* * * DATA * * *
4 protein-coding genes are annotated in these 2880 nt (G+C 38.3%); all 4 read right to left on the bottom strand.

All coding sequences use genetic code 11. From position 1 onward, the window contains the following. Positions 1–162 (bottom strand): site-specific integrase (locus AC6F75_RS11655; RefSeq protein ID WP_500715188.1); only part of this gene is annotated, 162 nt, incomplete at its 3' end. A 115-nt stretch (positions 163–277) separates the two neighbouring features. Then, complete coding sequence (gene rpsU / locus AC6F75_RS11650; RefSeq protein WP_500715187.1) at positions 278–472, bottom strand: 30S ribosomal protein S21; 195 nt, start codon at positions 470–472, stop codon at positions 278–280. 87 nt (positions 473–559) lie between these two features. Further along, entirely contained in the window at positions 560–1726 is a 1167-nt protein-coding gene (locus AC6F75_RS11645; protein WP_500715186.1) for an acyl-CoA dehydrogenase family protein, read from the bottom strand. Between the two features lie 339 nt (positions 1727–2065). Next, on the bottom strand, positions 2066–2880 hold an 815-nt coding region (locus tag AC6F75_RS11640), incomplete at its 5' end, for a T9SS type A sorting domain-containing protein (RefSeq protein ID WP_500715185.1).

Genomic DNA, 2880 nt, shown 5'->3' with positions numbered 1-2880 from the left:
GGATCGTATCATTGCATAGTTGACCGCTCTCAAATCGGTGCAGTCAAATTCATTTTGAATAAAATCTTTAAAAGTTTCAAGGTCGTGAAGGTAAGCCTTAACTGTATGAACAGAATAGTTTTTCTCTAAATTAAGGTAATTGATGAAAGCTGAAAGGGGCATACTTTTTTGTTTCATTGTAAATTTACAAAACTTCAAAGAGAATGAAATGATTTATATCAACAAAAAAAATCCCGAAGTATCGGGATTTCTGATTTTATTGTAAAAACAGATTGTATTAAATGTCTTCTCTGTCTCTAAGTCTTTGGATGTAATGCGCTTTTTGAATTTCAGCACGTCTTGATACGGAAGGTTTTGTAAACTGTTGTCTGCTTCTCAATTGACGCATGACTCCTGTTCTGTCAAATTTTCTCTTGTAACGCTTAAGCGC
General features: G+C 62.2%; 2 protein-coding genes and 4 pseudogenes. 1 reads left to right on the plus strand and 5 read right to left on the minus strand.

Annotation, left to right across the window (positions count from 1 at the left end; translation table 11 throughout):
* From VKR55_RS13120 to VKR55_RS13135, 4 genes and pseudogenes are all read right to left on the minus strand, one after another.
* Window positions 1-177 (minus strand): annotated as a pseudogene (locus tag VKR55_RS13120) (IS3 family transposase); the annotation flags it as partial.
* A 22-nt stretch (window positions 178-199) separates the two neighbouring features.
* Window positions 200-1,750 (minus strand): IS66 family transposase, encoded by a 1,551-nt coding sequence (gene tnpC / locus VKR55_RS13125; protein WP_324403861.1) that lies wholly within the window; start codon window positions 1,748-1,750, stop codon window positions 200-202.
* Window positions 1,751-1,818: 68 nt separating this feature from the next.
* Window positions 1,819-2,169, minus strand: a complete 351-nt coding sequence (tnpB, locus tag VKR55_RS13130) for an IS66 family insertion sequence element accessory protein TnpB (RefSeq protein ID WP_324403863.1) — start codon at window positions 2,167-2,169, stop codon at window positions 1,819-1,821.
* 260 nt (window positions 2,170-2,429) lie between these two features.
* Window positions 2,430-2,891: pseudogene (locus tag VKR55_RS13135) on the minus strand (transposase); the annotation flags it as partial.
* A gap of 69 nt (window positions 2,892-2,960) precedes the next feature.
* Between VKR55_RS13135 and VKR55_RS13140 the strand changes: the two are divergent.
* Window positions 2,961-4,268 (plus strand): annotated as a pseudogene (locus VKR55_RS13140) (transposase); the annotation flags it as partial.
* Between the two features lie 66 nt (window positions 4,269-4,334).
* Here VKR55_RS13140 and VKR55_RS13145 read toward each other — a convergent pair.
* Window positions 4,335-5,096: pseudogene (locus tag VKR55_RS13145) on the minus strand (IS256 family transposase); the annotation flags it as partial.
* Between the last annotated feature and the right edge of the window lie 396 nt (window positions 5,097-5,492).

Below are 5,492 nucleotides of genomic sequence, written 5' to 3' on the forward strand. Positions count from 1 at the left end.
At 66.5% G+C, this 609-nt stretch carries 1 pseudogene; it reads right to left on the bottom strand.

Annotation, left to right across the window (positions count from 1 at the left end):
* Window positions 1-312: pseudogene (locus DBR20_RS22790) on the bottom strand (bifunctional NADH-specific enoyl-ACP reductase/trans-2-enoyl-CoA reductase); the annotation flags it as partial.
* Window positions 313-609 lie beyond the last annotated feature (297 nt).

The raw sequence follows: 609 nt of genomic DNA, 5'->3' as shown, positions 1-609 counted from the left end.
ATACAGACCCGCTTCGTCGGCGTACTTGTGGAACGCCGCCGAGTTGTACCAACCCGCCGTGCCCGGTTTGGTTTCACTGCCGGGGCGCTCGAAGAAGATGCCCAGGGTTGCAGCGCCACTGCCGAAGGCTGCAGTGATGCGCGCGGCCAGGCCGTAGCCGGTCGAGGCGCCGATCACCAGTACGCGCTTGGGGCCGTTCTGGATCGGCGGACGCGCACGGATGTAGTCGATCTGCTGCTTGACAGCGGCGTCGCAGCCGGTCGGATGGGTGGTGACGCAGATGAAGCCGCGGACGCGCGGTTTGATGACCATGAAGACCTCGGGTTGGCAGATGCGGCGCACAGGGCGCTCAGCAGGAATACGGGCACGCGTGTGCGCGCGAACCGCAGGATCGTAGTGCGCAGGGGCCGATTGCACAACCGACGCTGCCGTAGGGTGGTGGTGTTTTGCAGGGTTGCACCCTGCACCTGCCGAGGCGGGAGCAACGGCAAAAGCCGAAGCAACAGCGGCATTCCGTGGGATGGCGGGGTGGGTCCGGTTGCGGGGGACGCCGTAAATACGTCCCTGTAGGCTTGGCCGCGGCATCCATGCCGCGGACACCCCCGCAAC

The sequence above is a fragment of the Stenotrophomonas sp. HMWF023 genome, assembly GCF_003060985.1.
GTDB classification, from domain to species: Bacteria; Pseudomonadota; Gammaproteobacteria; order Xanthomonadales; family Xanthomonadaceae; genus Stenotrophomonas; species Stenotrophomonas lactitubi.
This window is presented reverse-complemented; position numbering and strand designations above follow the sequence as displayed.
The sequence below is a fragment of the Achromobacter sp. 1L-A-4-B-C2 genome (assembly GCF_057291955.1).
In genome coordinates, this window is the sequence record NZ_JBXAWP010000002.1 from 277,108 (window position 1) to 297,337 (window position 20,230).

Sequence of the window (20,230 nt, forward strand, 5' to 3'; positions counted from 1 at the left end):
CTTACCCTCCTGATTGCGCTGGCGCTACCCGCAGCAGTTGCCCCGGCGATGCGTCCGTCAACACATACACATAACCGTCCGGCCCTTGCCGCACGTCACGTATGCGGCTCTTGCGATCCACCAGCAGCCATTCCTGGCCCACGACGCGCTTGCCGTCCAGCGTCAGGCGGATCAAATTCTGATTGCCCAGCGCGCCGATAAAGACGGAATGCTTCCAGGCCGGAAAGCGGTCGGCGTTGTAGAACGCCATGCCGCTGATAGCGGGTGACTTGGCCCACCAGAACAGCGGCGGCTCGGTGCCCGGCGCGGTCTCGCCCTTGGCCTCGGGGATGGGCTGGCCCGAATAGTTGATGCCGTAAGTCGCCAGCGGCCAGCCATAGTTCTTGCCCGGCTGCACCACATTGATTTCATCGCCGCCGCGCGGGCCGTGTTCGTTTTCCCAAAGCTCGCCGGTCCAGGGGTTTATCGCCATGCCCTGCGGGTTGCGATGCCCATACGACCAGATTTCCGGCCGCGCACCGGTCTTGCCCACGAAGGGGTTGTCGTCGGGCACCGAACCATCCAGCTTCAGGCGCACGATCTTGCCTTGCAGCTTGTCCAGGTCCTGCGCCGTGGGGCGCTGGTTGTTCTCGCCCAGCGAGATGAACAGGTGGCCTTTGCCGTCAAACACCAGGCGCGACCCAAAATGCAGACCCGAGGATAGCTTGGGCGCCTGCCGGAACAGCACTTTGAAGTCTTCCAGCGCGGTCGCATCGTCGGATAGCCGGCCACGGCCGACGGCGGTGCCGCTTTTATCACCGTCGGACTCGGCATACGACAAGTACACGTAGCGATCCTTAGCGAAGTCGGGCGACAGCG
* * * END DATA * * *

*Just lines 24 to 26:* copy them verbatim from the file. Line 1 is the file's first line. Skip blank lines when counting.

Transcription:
Annotation, left to right across the window (positions count from 1 at the left end):
* Window positions 1-312: pseudogene (locus DBR20_RS22790) on the bottom strand (bifunctional NADH-specific enoyl-ACP reductase/trans-2-enoyl-CoA reductase); the annotation flags it as partial.
* Window positions 313-609 lie beyond the last annotated feature (297 nt).